Happiness Schmappiness

Got this question from Barry – he says: “Roger, I’ve been meditating for weeks now and I’m still unhappy. I’ve been unhappy all my life, and I’m losing hope that it will ever change. Meditation was my last hope but it doesn’t seem to be working. I’ve read a lot of your posts and you keep saying not to expect anything from meditation. But if that’s the case, why should I keep meditating if it doesn’t deliver the result I’m looking for?”

It’s an interesting question, and it kind of ties in with my last post, ‘Making Love With Yourself’, so I think I’ll attempt to clear the air.

Barry, you’re right – I do keep telling people not to expect anything from meditation.

But in saying that, I’m not saying tranquility and relative happiness are not in the final mix. Of course they are. But there’s a catch which few meditation teachers or books will mention. And it’s this – to reach that happiness, we must accept everything that causes us not to be happy.

And ironically, one of the most powerful obstacles to happiness is the expectation of happiness itself. So the expectation of results – any results – is, paradoxically, a major obstacle to the very results you’re looking for.
So what’s the solution?
As you meditate, let it go. Whatever it is. Let go of expecting. Let go of expecting anything at all.
And just sit still. Let whatever is arising wash over you and fall away as you ride the eternal rhythm of the breath.

Because the breath is your home, your refuge, your safe place. And each time your attention is distracted from it, and you consciously let it go and return to the breath, you are strengthening your capacity to be able to let go. Which means when sad or angry or depressed thoughts and feelings arise, with your capacity to let go strengthened by meditation, you are able to let them go more easily – which makes whatever suffering you’re experiencing less intense.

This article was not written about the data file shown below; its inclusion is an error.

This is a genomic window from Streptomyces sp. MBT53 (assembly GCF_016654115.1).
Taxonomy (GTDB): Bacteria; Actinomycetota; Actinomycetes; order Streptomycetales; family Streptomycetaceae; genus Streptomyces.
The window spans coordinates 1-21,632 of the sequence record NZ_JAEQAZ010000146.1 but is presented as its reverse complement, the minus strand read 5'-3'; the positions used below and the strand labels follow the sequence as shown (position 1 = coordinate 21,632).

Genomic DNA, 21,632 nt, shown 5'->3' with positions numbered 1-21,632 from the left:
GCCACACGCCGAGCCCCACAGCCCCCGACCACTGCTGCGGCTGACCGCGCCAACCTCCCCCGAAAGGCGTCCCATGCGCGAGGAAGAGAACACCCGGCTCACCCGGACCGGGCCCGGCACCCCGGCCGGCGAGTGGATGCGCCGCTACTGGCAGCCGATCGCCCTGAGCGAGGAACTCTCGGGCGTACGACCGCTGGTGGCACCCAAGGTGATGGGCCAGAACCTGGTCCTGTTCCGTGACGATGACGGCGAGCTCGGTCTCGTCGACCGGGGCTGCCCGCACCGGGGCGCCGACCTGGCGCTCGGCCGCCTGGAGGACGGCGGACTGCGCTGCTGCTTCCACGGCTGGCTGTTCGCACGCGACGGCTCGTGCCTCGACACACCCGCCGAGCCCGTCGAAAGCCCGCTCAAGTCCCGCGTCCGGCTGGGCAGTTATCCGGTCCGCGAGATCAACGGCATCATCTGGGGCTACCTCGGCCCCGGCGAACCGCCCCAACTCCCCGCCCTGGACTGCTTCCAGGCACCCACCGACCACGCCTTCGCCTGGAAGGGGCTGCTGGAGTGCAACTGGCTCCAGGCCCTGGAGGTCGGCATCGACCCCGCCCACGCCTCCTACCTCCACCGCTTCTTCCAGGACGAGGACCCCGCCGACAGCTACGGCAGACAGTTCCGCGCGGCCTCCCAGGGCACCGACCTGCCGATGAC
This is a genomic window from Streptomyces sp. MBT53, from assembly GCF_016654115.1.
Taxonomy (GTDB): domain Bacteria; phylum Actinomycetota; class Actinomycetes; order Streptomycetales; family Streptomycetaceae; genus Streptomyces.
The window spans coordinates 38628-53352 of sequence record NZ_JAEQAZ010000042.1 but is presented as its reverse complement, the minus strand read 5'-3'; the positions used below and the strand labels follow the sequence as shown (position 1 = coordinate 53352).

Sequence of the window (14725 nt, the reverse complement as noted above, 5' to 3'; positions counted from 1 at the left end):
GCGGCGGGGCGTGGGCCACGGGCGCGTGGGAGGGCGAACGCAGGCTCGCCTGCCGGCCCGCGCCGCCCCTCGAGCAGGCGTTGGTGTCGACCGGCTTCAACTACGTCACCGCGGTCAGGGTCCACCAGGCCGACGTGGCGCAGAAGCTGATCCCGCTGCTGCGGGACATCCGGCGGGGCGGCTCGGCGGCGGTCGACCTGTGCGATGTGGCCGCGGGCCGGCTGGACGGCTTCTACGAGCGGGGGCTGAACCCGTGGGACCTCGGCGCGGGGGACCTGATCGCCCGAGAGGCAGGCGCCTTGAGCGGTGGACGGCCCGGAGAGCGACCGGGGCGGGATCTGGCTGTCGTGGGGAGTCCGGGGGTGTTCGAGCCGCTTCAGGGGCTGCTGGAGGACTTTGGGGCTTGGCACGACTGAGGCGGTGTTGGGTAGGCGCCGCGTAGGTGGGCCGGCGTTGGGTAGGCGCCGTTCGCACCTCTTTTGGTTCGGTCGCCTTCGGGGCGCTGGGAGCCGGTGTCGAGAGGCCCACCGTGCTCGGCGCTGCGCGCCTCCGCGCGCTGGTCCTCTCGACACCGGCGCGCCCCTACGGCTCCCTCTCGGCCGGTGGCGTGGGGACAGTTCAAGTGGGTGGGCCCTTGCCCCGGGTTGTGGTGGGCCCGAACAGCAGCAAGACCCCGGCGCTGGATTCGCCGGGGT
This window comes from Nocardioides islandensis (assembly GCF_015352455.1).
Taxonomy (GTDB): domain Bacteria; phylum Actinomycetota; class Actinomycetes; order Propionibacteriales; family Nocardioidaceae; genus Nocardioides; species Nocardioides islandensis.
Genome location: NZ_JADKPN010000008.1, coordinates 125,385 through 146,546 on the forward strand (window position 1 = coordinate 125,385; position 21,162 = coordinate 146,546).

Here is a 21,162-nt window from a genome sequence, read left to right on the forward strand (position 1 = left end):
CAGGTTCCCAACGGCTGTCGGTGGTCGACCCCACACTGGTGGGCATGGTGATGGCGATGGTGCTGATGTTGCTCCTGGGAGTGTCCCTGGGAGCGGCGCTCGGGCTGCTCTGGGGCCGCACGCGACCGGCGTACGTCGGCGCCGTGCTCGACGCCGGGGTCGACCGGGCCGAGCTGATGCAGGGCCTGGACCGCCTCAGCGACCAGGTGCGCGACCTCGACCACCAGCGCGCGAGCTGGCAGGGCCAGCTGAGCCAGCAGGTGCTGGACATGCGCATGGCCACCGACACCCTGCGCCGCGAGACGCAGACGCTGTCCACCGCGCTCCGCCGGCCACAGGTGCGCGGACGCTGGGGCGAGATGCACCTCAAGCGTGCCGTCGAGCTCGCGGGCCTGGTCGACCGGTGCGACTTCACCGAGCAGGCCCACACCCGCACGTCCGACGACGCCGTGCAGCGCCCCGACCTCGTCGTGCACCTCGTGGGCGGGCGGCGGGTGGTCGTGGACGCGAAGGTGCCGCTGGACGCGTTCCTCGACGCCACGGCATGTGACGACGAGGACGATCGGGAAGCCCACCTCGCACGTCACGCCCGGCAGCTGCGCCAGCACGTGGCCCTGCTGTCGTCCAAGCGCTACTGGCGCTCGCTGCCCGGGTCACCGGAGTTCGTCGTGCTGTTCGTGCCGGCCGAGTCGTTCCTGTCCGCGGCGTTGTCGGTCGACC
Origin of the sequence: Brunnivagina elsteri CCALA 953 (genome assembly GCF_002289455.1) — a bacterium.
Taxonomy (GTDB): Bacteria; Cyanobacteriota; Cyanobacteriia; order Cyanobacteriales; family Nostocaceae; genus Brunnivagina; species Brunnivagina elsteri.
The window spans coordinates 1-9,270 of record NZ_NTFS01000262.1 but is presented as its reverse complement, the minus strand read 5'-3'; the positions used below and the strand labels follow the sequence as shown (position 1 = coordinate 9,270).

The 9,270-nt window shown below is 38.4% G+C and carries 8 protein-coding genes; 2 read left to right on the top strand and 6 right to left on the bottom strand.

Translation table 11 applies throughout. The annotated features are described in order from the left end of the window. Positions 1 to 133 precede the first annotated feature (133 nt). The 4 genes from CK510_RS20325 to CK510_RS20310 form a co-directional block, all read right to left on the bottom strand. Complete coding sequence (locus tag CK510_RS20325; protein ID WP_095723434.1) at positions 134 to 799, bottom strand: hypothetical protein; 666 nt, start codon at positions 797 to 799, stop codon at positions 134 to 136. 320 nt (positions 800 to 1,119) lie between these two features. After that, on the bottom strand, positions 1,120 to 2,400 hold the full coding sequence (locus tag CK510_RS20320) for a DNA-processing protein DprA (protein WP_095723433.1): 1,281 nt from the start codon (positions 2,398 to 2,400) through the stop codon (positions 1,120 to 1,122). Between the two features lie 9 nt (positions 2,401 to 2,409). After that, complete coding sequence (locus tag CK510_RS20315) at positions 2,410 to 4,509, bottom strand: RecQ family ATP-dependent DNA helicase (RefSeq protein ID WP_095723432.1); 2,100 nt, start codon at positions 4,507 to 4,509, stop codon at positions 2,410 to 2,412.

And when suffering is made less intense, what gradually takes its place?

Maybe not the elation of happiness – but peace arises. Stillness comes.

And that’s more precious.

So then, as I say in ‘Being Still’ (yes, shameless promotion, but what the hell – its a good book an I worked hard to write it) “Trying to force meditation to give you a particular experience is like trying to calm water by slapping at it with our hands. The more you fight with thinking, the more it will distract you. The more you struggle with pain, the more intense it will become. And the more you try to force yourself to feel calm, the more agitated and anxious you will become.”

And happiness? Well, my view on happiness is well known. It’s a toxic notion – a spiritual trap to lure the glib, the gullible and the scatterbrained. It’s an illusion propagated by corporations and advertisers to keep us running and reaching for their stuff, to feed the dopamine hit they’ve conditioned us to crave. Looking for happiness will keep you enslaved to everything that’s unworthy of your desire.

I gave up on happiness forty years ago, and perhaps I’m as unhappy as I ever was – I wouldn’t know, I don’t keep score. But one thing I can say is I’m at peace with unhappiness. Unhappiness is as much my friend as happiness. They’re brother and sister in my family.

As the Buddha intimated, happiness is not a natural condition of existence. Life is inherently ‘dhukka’ – that is, it is too flawed and changeable to depend on to make us happy. So my only advice is, lose the word ‘happiness’ from your vocabulary and live.


‘BEING STILL – MEDITATION THAT MAKES SENSE’, Roger’s new book, is available now.


BEING STILL’ is available on Amazon as a softcover book …….. AUD $26.40 (incl. GST)

‘BEING STILL’ is also available as a Kindle ebook …………………………………..AUD $11.99

‘BEING STILL’ the audiobook (including all exercises) …………………………. AUD $25.00

(The audiobook includes all the exercises, as well as ebooks of Being Still, to fit any device.)